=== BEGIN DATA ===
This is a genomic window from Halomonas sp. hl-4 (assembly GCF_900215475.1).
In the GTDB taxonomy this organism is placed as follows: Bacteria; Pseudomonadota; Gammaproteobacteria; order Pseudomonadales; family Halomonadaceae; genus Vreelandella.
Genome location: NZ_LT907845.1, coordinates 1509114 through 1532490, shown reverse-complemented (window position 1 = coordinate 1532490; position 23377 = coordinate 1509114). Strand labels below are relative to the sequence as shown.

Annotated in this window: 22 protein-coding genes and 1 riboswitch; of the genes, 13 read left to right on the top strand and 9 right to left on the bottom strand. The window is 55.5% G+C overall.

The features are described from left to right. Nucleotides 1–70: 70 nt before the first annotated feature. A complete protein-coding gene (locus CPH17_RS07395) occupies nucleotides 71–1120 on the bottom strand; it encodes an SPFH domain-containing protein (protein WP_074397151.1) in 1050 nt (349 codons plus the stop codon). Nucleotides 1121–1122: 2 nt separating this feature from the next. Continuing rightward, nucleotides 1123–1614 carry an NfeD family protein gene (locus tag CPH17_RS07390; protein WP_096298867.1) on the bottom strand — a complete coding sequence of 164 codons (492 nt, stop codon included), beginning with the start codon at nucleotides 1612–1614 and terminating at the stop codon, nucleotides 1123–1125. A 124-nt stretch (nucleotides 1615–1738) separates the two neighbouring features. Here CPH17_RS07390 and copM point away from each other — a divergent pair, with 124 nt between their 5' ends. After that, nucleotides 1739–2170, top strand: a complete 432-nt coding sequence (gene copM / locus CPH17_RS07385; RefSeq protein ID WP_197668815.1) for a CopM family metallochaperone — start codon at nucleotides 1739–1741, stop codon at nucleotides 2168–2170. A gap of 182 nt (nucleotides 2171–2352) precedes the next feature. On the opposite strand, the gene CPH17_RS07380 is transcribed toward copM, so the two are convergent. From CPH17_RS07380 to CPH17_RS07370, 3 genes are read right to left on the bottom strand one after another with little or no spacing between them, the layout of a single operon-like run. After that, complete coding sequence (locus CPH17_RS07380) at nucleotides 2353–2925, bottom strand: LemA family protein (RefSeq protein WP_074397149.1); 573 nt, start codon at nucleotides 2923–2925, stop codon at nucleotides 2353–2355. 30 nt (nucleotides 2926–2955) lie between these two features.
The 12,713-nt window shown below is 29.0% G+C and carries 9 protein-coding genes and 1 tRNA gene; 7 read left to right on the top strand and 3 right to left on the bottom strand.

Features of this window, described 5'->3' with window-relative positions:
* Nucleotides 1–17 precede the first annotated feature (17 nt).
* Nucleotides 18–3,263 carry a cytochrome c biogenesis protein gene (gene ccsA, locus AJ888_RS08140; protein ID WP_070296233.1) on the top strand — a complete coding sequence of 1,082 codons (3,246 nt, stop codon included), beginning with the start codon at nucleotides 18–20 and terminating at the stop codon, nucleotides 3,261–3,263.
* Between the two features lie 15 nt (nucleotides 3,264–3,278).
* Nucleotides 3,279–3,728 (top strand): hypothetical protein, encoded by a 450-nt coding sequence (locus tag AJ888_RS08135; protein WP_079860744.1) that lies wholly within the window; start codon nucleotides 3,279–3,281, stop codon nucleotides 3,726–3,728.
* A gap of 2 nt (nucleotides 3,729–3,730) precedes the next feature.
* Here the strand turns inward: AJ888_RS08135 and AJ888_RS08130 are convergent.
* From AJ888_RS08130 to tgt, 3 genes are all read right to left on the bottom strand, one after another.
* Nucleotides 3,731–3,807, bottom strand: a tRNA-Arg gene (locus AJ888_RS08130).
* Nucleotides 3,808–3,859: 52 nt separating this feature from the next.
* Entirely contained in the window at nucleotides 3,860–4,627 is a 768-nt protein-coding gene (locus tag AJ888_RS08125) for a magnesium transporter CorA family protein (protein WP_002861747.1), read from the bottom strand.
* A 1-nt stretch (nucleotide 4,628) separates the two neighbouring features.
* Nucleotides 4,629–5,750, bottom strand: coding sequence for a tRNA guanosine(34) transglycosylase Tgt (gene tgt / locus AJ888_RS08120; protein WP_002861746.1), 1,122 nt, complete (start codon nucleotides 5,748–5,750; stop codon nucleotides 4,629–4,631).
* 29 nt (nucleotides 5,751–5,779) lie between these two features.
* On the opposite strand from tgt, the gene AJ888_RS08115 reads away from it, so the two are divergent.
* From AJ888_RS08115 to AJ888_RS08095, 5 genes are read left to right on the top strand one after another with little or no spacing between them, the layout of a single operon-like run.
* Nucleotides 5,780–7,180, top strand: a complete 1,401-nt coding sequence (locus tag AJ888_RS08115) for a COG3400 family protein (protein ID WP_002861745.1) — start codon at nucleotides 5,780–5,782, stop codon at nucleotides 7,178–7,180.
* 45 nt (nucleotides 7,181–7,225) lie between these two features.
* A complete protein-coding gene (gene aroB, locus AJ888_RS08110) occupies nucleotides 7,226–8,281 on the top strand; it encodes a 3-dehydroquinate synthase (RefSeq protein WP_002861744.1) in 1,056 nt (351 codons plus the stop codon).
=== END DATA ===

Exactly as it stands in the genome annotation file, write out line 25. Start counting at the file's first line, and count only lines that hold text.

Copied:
* A complete protein-coding gene (gene aroB, locus AJ888_RS08110) occupies nucleotides 7,226–8,281 on the top strand; it encodes a 3-dehydroquinate synthase (RefSeq protein WP_002861744.1) in 1,056 nt (351 codons plus the stop codon).